Muelbert, & Giugliani. (2018). Factors associated with the maintenance of breastfeeding for 6, 12, and 24 months in adolescent mothers. BMC Public Health, 18(1), 675. https://doi.org/10.1186/s12889-018-5585-4

Mufdlilah, Johan, & Fitriani. (2018). The Mother’s Perception in Giving Exclusive Breastmilk. Journal of Midwifery Research Indonesia, 2(2), 38–44. https://doi.org/10.32536/jrki.v2i1.23

Purnamasari, & Mufdlilah. (2018). Factors associated with failure of exclusive breastfeeding practice. Journal of Health Technology Assessment in Midwifery, 1(1), 17–22. https://doi.org/10.31101/jhtam.443

Tewabe, Mandesh, Gualu, Alem, Mekuria, & Zeleke. (2016). Exclusive breastfeeding practice and associated factors among mothers in Motta town, East Gojjam zone, Amhara Regional State, Ethiopia, 2015: A cross-sectional study. International Breastfeeding Journal, 12(1), 12. https://doi.org/10.1186/s13006-017-0103-3

The Action Study Team, K., Castro, Lourenço, Augusto, & Cardoso. (2016). Factors Associated with Age at Breastfeeding Cessation in Amazonian Infants: Applying a Proximal–Distal Framework. Maternal and Child Health Journal, 20(7), 1539–1548. https://doi.org/10.1007/s10995-016-1953-9

Vijayalakshmi, & Susheela. (2015). Knowledge, Attitudes and Breastfeeding Practices of Postnatal Mothers: A Cross Sectional Survey. International Journal of Health Sciences, 9(4), 363–372. https://doi.org/10.12816/0031226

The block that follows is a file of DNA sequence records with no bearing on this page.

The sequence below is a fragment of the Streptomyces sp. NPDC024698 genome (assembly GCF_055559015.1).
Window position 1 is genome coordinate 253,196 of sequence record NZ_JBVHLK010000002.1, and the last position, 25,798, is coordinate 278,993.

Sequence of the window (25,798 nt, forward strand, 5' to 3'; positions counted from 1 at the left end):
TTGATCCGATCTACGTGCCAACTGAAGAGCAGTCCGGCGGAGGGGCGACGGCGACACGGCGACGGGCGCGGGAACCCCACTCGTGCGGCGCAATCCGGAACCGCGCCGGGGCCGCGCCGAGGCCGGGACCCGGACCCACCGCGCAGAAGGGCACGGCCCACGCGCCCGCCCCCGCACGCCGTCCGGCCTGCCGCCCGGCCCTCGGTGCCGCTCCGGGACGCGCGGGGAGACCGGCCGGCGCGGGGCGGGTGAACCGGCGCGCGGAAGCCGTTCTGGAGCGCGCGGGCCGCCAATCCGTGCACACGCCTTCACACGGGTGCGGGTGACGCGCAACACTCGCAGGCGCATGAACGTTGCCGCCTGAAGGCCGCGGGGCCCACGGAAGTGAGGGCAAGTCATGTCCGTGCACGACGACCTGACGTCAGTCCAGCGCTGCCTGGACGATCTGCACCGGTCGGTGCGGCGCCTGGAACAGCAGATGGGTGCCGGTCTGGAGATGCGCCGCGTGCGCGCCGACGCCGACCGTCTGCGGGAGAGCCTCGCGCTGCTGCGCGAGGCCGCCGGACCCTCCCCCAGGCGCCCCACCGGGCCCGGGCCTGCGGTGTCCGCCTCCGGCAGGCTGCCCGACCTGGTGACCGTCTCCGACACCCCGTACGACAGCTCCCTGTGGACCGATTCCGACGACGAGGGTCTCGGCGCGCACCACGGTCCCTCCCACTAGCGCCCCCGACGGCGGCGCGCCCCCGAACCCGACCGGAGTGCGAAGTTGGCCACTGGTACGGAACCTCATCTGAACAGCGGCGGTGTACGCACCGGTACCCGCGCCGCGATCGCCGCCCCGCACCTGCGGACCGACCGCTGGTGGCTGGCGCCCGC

Xiao, Loke, Zhu, Gong, Shi, & Ngai. (2020). “The sweet and the bitter”: Mothers’ experiences of breastfeeding in the early postpartum period: a qualitative exploratory study in China. International Breastfeeding Journal, 15(1), 12. https://doi.org/10.1186/s13006-020-00256-1

Xuan, & Nhan. (2018). Breastfeeding experiences of working mothers in Vietnam. Belitung Nursing Journal, 4(1), 279–286.

Yate. (2017). A qualitative study on negative emotions triggered by breastfeeding; Describing the phenomenon of breastfeeding/nursing aversion and agitation in breastfeeding mothers. Iranian Journal of Nursing and Midwifery Research, 2(6), 449. https://doi.org/10.4103/ijnmr.IJNMR_235_16

Yeboah, Forkuor, & Agyemang-Duah. (2019). Exclusive breastfeeding practices and associated factors among lactating mothers of infants aged 6–24 months in the Kumasi Metropolis, Ghana. BMC Research Notes, 12(1), 689. https://doi.org/10.1186/s13104-019-4723-0

Zakarija-Grkovic, I., & Stewart, F. (2020). Treatments for breast engorgement during lactation. Cochrane Database of Systematic Reviews, 2020(9). https://doi.org/10.1002/14651858.CD006946.pub4




DOI: https://doi.org/10.31101/jhtam.2093

Article Metrics

Abstract view : 286 times
PDF - 115 times

Cited By

Refbacks

  • There are currently no refbacks.




Copyright (c) 2021 SULASMI SULASMI, Mufdlilah Mufdlilah, Luluk Rosyida

Creative Commons License
This work is licensed under a Creative Commons Attribution-ShareAlike 4.0 International License.


Journal of Health Technology Assessment in Midwifery

Indexing by

GarudaSinta Google Scholar Crossref DimensionsDOAJ


Universitas 'Aisyiyah (UNISA) Yogyakarta
Kampus Terpadu: Jl. Siliwangi (Ring Road Barat) No. 63, Nogotirto, Gamping, Sleman, Yogyakarta 55292 
Telepon: (0274) 4469199
Fax.: (0274) 4469204
Email: jhtam@unisayogya.ac.id


View My Stats